The DMOZ is not the Division of Motor Vehicles nor the Demilitarized Zone but it was certainly a land mine for the better part of my afternoon. The DMOZ is the Open Directory Project (ODP) founded in 1998 to build a directory of the World Wide Web—all the websites in the world. What does DMOZ stand for? I don’t know because when I clicked on About DMOZ, I was taken to About ODP.
(I later discovered that DMOZ is a project of Mozilla, the group that brought us Netscape, the first web browser. Directory Mozilla?)
I’m assured by WooRanks (another long story) that if I can get Sociocracy.info listed, it will improve its page ranking in all the search engines in the world. “An ODP listing in the DMOZ will improve our SEO.” (How’s that for a Saturday?)
Getting Sociocracy.info into the DMOZ is a noble venture, however, good for the future of sociocracy,s because the DMOZ is also attempting to categorize directory listings and to judge their worthiness. No purely marketing or copycat sites need apply. Everything is tidily organized. But there I watched the remainder of my afternoon sink into eternity. The first step to submitting an application is to choose a category. Have settled myself once more into the stick-to-the-basics-name of “sociocracy,” rather than Dynamic Governance or Direct Democracy or anything else more pleasing to the American ear, I am still confronted with the “What is it?” question that in this instance requires a one word response, a category name.
The DMOZ today contains 5,005,675 sites and has 94,395 editors who organize the listings into over 1,010,167 categories. I was certain to find the perfect place for Sociocracy.info.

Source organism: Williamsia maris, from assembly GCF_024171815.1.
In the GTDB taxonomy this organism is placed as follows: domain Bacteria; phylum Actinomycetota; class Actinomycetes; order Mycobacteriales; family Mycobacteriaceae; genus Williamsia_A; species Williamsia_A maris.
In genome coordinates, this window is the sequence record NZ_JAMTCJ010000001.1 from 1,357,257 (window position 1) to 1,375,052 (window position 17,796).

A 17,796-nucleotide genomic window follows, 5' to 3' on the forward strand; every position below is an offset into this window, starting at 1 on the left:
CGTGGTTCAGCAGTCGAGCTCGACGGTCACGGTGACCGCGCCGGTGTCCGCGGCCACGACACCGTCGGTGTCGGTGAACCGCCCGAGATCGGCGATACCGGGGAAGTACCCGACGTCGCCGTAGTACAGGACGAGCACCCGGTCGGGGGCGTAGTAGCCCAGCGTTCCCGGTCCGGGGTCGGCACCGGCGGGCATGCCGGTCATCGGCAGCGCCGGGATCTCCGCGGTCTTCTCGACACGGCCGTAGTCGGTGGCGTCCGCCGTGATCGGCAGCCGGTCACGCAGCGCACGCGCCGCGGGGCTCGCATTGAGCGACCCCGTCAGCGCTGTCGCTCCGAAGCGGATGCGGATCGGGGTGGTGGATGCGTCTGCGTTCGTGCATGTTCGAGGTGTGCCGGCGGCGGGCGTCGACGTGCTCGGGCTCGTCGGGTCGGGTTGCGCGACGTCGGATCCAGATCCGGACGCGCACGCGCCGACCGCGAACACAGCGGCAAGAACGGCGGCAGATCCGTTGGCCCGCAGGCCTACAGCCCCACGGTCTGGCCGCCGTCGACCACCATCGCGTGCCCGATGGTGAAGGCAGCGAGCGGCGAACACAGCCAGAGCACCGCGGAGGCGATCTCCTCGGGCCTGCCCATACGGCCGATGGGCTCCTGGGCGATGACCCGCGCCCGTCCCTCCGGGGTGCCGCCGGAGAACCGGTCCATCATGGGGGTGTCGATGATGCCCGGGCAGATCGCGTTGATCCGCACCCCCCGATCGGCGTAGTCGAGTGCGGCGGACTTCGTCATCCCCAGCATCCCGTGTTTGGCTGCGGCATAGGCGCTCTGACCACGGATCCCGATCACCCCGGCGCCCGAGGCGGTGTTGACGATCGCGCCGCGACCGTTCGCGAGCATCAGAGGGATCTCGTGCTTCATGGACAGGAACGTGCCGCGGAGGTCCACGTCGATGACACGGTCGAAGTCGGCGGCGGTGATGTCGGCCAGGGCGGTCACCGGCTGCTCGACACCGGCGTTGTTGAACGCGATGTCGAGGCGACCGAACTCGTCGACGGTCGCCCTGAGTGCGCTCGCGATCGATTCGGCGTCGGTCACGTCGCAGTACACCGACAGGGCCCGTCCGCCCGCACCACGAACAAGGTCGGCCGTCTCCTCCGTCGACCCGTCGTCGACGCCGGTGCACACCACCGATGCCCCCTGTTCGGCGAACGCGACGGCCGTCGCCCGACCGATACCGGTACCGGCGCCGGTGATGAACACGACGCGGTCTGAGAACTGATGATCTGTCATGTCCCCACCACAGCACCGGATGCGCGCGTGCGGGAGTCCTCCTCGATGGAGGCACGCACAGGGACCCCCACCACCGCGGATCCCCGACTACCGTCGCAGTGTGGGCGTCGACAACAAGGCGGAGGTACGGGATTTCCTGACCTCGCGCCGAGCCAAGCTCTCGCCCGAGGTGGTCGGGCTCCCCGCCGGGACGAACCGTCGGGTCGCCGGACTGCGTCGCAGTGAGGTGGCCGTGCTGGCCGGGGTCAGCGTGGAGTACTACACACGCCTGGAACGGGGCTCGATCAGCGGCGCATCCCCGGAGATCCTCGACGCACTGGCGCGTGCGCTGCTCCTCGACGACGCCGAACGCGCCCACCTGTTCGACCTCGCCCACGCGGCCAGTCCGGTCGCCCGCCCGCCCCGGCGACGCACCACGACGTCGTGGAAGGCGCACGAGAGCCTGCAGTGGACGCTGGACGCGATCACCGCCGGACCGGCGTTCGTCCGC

First consideration: Should sociocracy be under Society or Social Sciences. When I clicked on Society, I was confronted with possible subcategories of Government, Organizations, Philosophy, and Politics, which were listed along with Activism, Economics, Lifestyle Choices, Subcultures and Work. The distinction between “Govern-ment” and “Govern-ance” was nowhere to be seen. You govern citizens or you govern nothing.
Society > Organizations led to actual organizations working in the areas of Advocacy, Education, Parenting, etc. No organizational theory sites. Sociocracy.info is not itself an organization so I clicked on.
it didn’t fit Philosophy because that category led to topics: Aesthetics and Ethics, and the like. The Philosophy of Mind. I tried Political Philosophy but that led to Anarchism, and the dreaded Socialism. Libertarianism? That led to Anarcho-Capitalism. The Occupy movements would be there next. It didn’t feel like sociocracy which isn’t just a political theory anyway.
Social Sciences looked most promising because it led to management Science. Good, I thought. Perfect. Sociocracy is a Management Science that can be applied to any kind of organization. All organizations need management. But when I clicked on Management Science, I was ejected out of the Social Sciences category into Business where Management sits along with Accounting, Customer Service, and on and on.
I tried to just go with Social Sciences but the fine print said it was for academic websites only. Those that are research oriented, code words for “college professors and their academic departments.” They own the field, I guess and the DMOZ probably thinks “Who else would care?”
The best fit in terms of near neighbors was Democracy because all the sites listed there were challenging the same notions that sociocracy challenges, but none had any solutions. None were offering a better decision-making method or any scientific basis for developing a better government for anything. While I believe sociocracy is in fact what democracy could be, that it accomplishes the aims of democracy better and more broadly, actually calling it democracy felt like quicksand.
This clicking on categories and following possible choices went on and on, just as this post is about to do. No other entry containing ”sociocracy” surfaced on the search engine, so I couldn’t take the easy way out and stick with someone else’s forced choice. I was in uncharted waters.
I sent in an application to be listed under Management Sciences, still frustrated that sociocracy only fits under business. The lesson was a revealing one, however, because it highlighted the “What is Sociocracy?” problem more clearly. Sociocracy, by being more than democracy, has no category. Or no single category. And still no elevator speech.
DMOZ image by permission of Wikipedia.